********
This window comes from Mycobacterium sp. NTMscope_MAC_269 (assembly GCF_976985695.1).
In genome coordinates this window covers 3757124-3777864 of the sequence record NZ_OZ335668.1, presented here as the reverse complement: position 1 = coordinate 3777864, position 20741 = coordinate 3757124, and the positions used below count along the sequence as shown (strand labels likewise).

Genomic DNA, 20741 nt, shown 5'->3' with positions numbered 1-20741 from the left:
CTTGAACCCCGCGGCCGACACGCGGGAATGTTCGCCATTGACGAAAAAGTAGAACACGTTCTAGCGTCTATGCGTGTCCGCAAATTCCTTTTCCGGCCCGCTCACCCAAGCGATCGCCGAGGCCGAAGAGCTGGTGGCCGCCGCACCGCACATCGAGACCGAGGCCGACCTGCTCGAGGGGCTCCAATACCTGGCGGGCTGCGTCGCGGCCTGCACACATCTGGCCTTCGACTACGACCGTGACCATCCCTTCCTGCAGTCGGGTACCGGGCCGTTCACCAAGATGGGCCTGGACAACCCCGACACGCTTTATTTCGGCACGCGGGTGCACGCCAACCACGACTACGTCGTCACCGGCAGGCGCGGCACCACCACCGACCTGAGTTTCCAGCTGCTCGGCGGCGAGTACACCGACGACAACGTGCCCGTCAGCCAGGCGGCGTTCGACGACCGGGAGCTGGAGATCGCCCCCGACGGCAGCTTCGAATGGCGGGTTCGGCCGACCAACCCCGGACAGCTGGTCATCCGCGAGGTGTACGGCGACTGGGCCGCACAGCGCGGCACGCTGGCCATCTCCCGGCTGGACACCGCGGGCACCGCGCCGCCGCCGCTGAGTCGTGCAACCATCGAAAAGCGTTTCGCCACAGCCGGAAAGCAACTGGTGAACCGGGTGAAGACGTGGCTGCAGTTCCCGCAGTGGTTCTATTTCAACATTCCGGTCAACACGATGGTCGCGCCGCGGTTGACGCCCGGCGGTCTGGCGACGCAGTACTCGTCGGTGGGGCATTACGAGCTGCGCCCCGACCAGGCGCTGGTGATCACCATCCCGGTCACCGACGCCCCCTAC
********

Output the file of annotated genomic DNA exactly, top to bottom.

This window comes from Mycobacterium sp. NTMscope_MAC_269 (assembly GCF_976985695.1).
In genome coordinates this window covers 3757124-3777864 of the sequence record NZ_OZ335668.1, presented here as the reverse complement: position 1 = coordinate 3777864, position 20741 = coordinate 3757124, and the positions used below count along the sequence as shown (strand labels likewise).

Genomic DNA, 20741 nt, shown 5'->3' with positions numbered 1-20741 from the left:
CTTGAACCCCGCGGCCGACACGCGGGAATGTTCGCCATTGACGAAAAAGTAGAACACGTTCTAGCGTCTATGCGTGTCCGCAAATTCCTTTTCCGGCCCGCTCACCCAAGCGATCGCCGAGGCCGAAGAGCTGGTGGCCGCCGCACCGCACATCGAGACCGAGGCCGACCTGCTCGAGGGGCTCCAATACCTGGCGGGCTGCGTCGCGGCCTGCACACATCTGGCCTTCGACTACGACCGTGACCATCCCTTCCTGCAGTCGGGTACCGGGCCGTTCACCAAGATGGGCCTGGACAACCCCGACACGCTTTATTTCGGCACGCGGGTGCACGCCAACCACGACTACGTCGTCACCGGCAGGCGCGGCACCACCACCGACCTGAGTTTCCAGCTGCTCGGCGGCGAGTACACCGACGACAACGTGCCCGTCAGCCAGGCGGCGTTCGACGACCGGGAGCTGGAGATCGCCCCCGACGGCAGCTTCGAATGGCGGGTTCGGCCGACCAACCCCGGACAGCTGGTCATCCGCGAGGTGTACGGCGACTGGGCCGCACAGCGCGGCACGCTGGCCATCTCCCGGCTGGACACCGCGGGCACCGCGCCGCCGCCGCTGAGTCGTGCAACCATCGAAAAGCGTTTCGCCACAGCCGGAAAGCAACTGGTGAACCGGGTGAAGACGTGGCTGCAGTTCCCGCAGTGGTTCTATTTCAACATTCCGGTCAACACGATGGTCGCGCCGCGGTTGACGCCCGGCGGTCTGGCGACGCAGTACTCGTCGGTGGGGCATTACGAGCTGCGCCCCGACCAGGCGCTGGTGATCACCATCCCGGTCACCGACGCCCCCTAC